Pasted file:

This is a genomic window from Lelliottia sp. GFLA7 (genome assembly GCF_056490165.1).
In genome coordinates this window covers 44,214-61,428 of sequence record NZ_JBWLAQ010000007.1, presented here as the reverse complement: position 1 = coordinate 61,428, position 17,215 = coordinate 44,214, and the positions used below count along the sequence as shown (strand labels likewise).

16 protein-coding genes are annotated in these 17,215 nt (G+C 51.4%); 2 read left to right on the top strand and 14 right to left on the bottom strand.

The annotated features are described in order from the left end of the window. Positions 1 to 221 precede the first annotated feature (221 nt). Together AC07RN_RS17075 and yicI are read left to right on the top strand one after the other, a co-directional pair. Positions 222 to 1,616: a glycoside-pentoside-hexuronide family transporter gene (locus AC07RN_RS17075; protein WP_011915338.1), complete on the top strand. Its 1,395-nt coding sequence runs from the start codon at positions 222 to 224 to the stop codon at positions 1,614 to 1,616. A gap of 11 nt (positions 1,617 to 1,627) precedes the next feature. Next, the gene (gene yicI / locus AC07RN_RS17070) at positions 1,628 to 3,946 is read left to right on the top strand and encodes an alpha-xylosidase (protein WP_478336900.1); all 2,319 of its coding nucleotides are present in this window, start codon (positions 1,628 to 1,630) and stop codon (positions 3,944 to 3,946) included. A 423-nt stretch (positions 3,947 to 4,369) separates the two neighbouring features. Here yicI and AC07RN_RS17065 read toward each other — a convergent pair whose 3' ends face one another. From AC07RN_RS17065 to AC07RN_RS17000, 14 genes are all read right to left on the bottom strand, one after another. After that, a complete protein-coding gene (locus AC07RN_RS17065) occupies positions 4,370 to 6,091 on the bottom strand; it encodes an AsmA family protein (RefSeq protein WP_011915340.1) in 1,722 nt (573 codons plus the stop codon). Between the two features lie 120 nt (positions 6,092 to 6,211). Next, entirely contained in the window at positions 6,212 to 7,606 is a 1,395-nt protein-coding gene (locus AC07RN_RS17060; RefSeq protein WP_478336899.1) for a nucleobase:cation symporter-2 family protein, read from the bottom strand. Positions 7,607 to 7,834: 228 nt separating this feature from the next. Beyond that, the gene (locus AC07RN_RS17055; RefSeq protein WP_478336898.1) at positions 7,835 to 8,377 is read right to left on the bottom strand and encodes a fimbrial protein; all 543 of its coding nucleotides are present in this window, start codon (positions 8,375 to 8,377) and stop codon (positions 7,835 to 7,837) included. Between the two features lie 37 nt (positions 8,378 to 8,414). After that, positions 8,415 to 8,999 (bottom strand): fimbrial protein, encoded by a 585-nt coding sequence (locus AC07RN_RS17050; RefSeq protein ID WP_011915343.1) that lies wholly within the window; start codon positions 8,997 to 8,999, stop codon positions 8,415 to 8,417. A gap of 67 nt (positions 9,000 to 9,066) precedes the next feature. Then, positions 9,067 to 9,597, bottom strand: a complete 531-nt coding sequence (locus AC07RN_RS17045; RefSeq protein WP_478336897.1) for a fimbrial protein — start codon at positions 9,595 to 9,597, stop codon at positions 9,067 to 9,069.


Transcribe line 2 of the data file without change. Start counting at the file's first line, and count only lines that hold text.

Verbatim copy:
In genome coordinates this window covers 44,214-61,428 of sequence record NZ_JBWLAQ010000007.1, presented here as the reverse complement: position 1 = coordinate 61,428, position 17,215 = coordinate 44,214, and the positions used below count along the sequence as shown (strand labels likewise).